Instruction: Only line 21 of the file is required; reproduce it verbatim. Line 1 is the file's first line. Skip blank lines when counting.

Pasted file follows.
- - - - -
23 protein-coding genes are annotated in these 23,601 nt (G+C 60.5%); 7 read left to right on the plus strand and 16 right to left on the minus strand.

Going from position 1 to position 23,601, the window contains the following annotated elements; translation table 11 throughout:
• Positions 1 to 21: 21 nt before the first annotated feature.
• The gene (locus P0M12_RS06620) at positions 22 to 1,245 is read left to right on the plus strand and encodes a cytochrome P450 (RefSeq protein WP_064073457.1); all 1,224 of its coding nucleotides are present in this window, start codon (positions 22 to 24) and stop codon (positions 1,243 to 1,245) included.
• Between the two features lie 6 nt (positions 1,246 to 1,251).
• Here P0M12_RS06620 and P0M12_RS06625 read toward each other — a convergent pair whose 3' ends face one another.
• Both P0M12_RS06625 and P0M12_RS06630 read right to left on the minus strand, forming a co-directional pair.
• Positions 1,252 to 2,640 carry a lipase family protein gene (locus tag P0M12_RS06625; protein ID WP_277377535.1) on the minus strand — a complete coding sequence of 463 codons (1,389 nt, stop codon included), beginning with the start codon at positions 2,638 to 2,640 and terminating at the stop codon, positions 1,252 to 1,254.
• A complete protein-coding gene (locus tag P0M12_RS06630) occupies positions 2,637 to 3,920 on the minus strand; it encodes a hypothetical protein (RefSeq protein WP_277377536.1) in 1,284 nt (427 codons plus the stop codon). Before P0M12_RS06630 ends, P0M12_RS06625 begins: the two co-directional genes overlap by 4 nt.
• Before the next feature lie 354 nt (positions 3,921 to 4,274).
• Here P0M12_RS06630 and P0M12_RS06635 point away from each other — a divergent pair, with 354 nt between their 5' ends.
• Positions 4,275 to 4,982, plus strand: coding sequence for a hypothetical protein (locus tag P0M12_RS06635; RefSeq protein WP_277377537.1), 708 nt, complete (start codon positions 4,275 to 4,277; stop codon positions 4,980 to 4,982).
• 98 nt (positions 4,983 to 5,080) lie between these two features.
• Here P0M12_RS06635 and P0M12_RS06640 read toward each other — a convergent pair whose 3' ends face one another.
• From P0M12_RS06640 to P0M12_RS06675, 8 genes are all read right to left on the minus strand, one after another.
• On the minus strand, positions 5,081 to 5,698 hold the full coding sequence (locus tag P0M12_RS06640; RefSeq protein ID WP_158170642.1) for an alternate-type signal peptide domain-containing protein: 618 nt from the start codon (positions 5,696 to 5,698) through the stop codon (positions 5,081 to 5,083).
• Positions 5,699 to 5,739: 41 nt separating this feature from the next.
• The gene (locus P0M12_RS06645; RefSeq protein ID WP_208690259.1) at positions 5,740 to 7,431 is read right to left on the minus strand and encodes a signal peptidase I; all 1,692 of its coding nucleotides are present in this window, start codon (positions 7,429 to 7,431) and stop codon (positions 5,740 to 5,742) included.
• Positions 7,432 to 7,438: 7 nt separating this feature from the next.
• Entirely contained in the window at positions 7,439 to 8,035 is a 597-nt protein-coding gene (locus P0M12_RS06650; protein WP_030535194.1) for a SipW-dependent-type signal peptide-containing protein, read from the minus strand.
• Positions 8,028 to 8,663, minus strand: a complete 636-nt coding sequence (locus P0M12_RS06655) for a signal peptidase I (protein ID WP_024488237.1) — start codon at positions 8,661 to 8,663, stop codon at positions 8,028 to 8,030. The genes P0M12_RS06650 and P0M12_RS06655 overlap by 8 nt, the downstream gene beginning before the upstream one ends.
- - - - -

• Positions 8,028 to 8,663, minus strand: a complete 636-nt coding sequence (locus P0M12_RS06655) for a signal peptidase I (protein ID WP_024488237.1) — start codon at positions 8,661 to 8,663, stop codon at positions 8,028 to 8,030. The genes P0M12_RS06650 and P0M12_RS06655 overlap by 8 nt, the downstream gene beginning before the upstream one ends.